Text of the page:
Geir VeToshav? by Eli Reichner


In this week’s Parashah, Parashat Chayei Sarah, Avraham tries to find a burial place for his wife in the land of the Bnei Cheit. When Avraham introduces himself to the Bnei Cheit, he says, “Geir VeToshav Anochi Imachem,” “I am a foreigner and a resident among you” (BeReishit 23:4). The phrase, “Geir VeToshav” raises the following question; what is Avraham saying about himself in relation to the Bnei Cheit?

Seforno answers that Avraham was explaining his reasoning to the Bnei Cheit Avraham was saying that because he was from a foreign land, he didn’t have a burial place for his family in the area. However, Avraham had already lived there for a long time and planned to stay, so he needed a burial plot for his family. Therefore, Avraham was explaining why he doesn’t have a burial place for Sarah and why he needs one, and said Geir VeToshav to explain his reason for not having a grave.

A second approach to this issue is that of the Midrash Agudah as cited by Rashi. The Midrash says that when Avraham said Geir VeToshav, he was actually rhetorically asking the Bnei Cheit if they wanted him to be a Geir or a Toshav. After this question, Avraham asserted that whether he may be a Geir or Toshav, he still demands a grave for Sarah, no matter how the Bnei Cheit choose to classify him.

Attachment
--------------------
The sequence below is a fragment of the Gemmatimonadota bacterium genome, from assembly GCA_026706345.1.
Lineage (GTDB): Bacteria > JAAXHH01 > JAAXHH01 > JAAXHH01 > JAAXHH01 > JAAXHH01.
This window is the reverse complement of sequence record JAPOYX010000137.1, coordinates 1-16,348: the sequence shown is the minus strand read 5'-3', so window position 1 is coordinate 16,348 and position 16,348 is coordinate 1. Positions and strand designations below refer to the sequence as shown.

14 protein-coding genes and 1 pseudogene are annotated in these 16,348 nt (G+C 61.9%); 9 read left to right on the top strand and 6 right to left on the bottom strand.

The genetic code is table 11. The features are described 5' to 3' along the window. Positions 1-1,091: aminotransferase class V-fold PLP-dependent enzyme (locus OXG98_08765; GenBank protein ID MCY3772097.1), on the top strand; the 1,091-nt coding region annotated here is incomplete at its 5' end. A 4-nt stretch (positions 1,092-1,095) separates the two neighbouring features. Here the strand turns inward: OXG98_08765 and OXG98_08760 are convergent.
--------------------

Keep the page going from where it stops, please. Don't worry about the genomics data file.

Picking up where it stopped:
I suggest a third answer. Avraham was a Geir and a Toshav, but not according to Seforno’s interpretation. Avraham was a Toshav in that he lived among the Bnei Cheit. He lived in a similar manner as they did, raising cattle and doing business in as they would. However, at the same time, he also kept his distance. Avraham was a foreigner religiously, and did not participate in the pagan rituals of the Bnei Cheit. As such, Avraham was both a Toshav and a Geir.

This should serve as a message for us, as American Jews. While we are Toshav in the world and are involved in it economically and socially, we must always maintain our Geirut and our religious distance from Goyim so that we can continue to maintain our Jewish identity. Avraham, the first Jew, says this to the Bnei Cheit in order to teach us that message: like Avraham, we must be both Geirim and Toshavim in the world. Editor’s Note: Rav Yosef Dov Soloveitchik articulates this idea in his classic essay “Confrontation” (Tradition 1964).

Take it Like a Man by Gavi Sragow

How to Bury Your Spouse by Max Shulman